The first time I sent some of my own stories to my father, he messaged me excitedly about a week later, asking when we could talk. I went out into the library forecourt and untangled the white ear buds so I could pace around while we spoke, without having to hold the phone to my ear in that way that becomes uncomfortably warm after a while. This was the time in my life when I had happy access to the Eduroam wifi network. My father lived on a different continent, and it was already evening for him. He told me he had read my stories and that he had an idea about what to do with them. I would print them in a magazine, he said, and the magazine would run a competition among its readers to write endings for my stories. Because, he said, as it stood, my stories had no endings. The set-ups were fine, but then they just stopped. Plus, he hinted, the magazine competition could be a good money-making scheme. I think about that conversation with my father when I read this Grace Paley story, in which the narrator’s elderly dad asks his writer child to please, for god’s sake, write a simple story: “Just recognizable people and then write down what happened to them next.” What makes the story interesting is that the narrator loves her father, and is willing to humour him, up to a point. The discussion that follows is about the nature of storytelling, filial and parental love, and whether people have the right to change, either inside or outside of fiction.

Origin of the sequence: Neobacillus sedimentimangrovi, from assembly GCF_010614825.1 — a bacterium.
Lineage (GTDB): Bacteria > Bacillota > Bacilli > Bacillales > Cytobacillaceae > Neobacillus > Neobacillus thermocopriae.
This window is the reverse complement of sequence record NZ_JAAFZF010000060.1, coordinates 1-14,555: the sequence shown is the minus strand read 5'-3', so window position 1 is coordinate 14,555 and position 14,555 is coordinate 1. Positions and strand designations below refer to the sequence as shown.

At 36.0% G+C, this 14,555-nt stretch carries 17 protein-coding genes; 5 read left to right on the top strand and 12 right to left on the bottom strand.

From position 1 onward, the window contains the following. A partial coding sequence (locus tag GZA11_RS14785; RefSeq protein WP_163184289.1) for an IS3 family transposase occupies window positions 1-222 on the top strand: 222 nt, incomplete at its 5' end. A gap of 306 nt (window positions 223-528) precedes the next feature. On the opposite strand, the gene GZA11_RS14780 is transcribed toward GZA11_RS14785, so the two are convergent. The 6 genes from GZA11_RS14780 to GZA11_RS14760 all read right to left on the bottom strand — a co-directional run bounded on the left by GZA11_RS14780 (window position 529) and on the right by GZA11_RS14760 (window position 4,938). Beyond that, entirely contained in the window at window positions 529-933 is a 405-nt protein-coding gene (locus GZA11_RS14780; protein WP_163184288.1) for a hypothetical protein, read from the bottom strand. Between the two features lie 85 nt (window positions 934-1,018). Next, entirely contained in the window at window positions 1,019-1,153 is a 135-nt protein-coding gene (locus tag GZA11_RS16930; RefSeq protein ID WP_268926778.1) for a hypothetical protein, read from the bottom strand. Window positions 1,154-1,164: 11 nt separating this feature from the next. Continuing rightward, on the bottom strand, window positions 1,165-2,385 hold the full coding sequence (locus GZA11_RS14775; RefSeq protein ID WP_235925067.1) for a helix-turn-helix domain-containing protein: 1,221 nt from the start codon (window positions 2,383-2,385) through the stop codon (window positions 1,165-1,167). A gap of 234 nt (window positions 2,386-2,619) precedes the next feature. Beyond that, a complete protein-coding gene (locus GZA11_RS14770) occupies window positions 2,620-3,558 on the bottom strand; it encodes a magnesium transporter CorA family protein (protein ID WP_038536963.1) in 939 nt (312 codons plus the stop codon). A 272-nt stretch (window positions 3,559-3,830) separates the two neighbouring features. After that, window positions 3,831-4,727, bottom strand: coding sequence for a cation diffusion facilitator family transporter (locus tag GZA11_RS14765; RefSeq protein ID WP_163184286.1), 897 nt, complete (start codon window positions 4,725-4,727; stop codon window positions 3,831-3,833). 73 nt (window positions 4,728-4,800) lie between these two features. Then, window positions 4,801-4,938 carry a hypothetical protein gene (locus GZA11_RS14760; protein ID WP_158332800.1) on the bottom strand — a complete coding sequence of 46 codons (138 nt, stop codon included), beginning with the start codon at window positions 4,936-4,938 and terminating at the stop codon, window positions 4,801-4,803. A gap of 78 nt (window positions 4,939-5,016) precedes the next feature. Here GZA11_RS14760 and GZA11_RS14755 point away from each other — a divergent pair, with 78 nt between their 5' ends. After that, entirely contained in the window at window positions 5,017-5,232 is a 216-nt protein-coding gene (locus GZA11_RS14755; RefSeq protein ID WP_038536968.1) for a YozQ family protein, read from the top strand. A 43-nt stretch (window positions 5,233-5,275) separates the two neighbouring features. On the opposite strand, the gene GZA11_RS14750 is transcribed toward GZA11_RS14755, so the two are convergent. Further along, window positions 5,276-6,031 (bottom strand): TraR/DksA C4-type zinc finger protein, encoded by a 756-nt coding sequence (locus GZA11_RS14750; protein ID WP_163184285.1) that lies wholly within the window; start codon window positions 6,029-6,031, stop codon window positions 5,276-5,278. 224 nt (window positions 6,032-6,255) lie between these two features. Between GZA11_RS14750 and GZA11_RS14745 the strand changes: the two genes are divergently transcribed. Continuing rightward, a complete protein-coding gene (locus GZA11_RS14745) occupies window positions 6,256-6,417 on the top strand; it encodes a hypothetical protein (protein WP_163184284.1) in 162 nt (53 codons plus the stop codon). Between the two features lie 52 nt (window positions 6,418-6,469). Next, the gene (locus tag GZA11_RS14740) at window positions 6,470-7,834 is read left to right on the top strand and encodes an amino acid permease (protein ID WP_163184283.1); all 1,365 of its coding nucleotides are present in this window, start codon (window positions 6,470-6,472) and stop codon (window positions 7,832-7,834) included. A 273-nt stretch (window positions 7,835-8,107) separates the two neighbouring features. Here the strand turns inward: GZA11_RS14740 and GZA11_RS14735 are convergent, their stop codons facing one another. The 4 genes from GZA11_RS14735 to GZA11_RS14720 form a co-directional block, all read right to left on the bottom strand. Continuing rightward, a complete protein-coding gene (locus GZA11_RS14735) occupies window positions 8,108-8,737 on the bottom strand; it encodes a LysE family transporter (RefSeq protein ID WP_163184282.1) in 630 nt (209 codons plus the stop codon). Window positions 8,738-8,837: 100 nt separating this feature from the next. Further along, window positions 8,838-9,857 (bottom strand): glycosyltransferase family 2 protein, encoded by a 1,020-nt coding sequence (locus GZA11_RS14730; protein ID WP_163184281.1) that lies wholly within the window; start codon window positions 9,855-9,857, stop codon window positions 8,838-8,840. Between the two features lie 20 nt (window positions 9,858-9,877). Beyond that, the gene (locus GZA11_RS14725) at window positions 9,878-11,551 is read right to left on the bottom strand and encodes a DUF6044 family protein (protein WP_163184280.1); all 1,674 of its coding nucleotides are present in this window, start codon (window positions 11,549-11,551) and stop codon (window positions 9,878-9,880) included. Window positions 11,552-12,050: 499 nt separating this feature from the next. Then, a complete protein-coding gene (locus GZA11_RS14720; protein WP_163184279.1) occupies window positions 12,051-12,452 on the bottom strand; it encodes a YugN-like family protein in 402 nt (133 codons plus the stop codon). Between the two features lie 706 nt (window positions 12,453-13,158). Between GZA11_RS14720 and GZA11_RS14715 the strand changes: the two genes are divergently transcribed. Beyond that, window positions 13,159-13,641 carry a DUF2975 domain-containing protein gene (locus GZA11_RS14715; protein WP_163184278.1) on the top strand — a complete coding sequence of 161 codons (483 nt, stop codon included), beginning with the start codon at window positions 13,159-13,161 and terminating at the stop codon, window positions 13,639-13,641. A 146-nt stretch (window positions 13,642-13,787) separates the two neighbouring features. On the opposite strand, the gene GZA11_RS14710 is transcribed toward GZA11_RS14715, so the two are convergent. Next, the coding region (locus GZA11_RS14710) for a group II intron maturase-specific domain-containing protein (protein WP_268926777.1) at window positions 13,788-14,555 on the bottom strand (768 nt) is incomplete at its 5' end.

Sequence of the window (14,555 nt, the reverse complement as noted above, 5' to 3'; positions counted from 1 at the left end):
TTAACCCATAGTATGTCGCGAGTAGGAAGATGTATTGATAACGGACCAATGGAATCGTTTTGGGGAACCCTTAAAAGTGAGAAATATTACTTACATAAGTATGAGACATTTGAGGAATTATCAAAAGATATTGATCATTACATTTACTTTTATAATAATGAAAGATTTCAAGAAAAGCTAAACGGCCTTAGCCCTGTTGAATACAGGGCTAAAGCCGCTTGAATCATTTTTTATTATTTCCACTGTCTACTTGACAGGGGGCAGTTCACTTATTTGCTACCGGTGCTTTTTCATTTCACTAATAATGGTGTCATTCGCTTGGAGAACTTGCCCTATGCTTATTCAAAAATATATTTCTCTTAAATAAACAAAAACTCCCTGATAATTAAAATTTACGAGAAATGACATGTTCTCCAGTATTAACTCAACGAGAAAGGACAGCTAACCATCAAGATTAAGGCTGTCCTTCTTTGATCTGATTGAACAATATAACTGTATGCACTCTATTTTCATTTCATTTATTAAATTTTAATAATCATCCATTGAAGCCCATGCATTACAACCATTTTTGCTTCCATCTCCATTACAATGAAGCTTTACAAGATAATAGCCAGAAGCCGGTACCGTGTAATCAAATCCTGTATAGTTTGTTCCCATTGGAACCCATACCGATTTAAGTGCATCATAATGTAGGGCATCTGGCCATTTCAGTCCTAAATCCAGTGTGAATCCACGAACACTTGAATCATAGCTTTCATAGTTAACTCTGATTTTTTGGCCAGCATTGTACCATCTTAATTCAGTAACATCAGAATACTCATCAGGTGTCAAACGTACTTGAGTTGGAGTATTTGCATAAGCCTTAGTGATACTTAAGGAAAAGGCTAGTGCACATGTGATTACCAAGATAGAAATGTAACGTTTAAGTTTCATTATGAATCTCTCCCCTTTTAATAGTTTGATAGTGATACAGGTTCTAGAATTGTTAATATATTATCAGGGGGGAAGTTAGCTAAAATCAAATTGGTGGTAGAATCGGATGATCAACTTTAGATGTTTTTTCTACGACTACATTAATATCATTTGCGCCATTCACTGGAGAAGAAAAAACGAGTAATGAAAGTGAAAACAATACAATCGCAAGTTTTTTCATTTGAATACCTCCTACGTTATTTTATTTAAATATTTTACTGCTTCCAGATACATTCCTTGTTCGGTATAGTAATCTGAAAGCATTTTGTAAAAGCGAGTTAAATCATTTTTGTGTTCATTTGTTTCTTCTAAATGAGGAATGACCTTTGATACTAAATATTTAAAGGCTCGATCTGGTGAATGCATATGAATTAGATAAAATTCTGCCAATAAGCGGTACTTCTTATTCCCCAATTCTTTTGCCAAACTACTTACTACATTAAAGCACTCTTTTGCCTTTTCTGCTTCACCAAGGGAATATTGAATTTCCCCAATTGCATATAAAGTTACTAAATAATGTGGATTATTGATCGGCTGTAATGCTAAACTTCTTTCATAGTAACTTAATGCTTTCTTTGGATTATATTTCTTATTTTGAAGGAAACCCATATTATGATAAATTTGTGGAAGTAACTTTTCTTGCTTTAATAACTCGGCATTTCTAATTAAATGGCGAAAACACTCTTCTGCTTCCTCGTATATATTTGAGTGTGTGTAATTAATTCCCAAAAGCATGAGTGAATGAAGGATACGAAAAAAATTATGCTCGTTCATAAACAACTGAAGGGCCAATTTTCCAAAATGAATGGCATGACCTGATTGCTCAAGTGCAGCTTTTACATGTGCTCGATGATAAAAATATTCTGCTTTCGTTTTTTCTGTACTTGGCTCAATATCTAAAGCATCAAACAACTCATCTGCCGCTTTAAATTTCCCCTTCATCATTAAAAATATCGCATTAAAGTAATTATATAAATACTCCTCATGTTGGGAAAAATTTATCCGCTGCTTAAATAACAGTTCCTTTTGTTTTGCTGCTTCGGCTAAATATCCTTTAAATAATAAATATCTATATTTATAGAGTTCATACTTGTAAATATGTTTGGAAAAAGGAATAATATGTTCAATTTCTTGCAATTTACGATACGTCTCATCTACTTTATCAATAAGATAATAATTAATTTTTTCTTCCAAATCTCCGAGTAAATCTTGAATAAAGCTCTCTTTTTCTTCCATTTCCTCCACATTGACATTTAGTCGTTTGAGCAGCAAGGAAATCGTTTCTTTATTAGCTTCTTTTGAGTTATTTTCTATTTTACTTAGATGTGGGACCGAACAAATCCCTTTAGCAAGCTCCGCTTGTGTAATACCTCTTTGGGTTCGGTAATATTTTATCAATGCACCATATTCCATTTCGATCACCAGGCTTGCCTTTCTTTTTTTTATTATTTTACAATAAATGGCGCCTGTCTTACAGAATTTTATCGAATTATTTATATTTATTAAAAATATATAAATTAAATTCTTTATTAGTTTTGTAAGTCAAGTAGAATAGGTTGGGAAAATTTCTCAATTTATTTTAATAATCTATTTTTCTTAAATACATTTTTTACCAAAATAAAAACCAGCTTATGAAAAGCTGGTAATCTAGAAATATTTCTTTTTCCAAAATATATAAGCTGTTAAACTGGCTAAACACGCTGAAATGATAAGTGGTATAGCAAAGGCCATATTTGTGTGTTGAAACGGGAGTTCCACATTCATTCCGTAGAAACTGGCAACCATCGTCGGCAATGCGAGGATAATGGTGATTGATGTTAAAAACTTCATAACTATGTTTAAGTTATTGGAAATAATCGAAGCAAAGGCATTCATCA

First published in the New American Review, 1972. Collected in Enormous Changes at the Last Minute, 1974, FSG, and Collected Stories, FSG/Virago, 1994. Hear Ali Smith read it on the Guardian podcast here